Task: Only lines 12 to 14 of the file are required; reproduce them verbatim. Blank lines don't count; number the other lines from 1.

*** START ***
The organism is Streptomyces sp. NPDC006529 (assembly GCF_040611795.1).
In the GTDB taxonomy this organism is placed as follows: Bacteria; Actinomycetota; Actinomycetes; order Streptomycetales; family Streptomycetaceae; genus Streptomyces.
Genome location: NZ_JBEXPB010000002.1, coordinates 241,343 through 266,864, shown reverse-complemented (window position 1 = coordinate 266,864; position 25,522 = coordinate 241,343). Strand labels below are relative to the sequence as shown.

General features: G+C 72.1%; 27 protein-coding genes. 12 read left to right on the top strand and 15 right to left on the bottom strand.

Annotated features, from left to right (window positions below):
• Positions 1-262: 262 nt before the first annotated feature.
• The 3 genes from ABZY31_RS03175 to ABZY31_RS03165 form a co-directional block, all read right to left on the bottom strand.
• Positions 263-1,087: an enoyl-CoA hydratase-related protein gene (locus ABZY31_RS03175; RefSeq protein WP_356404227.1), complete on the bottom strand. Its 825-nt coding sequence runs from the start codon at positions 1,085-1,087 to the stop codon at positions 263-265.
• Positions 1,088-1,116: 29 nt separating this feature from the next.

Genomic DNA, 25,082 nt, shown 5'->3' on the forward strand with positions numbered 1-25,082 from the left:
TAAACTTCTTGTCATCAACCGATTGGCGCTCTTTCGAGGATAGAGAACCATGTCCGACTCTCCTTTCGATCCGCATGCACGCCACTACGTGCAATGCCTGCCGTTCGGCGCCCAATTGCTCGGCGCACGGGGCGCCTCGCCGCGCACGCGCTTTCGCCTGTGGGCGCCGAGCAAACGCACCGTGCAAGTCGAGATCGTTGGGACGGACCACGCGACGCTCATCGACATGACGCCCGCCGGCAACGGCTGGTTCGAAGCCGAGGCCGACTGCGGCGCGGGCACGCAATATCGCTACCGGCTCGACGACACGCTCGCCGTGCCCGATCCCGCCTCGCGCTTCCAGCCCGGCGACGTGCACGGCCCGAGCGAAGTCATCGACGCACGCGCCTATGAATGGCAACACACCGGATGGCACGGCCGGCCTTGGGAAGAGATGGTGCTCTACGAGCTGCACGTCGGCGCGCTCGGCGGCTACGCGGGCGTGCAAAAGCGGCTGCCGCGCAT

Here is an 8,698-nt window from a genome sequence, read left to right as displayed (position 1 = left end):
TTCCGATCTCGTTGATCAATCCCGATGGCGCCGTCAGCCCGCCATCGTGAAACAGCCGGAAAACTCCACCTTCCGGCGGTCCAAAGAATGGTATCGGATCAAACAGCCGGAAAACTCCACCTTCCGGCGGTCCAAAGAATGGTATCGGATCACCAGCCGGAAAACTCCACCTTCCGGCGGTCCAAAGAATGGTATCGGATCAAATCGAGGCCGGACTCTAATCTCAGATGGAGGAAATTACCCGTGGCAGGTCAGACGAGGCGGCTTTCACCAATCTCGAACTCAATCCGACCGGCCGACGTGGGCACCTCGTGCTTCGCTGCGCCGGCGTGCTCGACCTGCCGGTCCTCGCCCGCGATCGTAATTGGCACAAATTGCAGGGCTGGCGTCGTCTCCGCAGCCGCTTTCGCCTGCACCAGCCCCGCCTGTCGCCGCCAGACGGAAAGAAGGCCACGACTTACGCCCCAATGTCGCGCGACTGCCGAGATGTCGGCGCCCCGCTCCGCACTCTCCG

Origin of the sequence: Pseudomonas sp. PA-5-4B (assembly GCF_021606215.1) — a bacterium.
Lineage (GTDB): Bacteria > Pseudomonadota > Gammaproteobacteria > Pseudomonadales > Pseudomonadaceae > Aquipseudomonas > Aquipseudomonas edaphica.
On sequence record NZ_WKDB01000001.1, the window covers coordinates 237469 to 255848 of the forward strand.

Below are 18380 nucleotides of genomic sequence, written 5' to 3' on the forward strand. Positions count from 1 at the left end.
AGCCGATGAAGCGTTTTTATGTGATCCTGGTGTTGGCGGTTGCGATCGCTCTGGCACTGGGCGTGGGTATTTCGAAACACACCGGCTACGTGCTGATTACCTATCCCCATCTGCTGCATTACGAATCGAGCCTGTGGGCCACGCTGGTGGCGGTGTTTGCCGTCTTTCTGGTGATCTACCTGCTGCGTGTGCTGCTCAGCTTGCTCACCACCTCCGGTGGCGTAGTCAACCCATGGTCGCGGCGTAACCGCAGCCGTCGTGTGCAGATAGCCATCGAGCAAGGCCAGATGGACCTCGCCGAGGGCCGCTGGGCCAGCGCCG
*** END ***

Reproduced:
Here is an 8,698-nt window from a genome sequence, read left to right as displayed (position 1 = left end):
TTCCGATCTCGTTGATCAATCCCGATGGCGCCGTCAGCCCGCCATCGTGAAACAGCCGGAAAACTCCACCTTCCGGCGGTCCAAAGAATGGTATCGGATCAAACAGCCGGAAAACTCCACCTTCCGGCGGTCCAAAGAATGGTATCGGATCACCAGCCGGAAAACTCCACCTTCCGGCGGTCCAAAGAATGGTATCGGATCAAATCGAGGCCGGACTCTAATCTCAGATGGAGGAAATTACCCGTGGCAGGTCAGACGAGGCGGCTTTCACCAATCTCGAACTCAATCCGACCGGCCGACGTGGGCACCTCGTGCTTCGCTGCGCCGGCGTGCTCGACCTGCCGGTCCTCGCCCGCGATCGTAATTGGCACAAATTGCAGGGCTGGCGTCGTCTCCGCAGCCGCTTTCGCCTGCACCAGCCCCGCCTGTCGCCGCCAGACGGAAAGAAGGCCACGACTTACGCCCCAATGTCGCGCGACTGCCGAGATGTCGGCGCCCCGCTCCGCACTCTCCG

Origin of the sequence: Pseudomonas sp. PA-5-4B (assembly GCF_021606215.1) — a bacterium.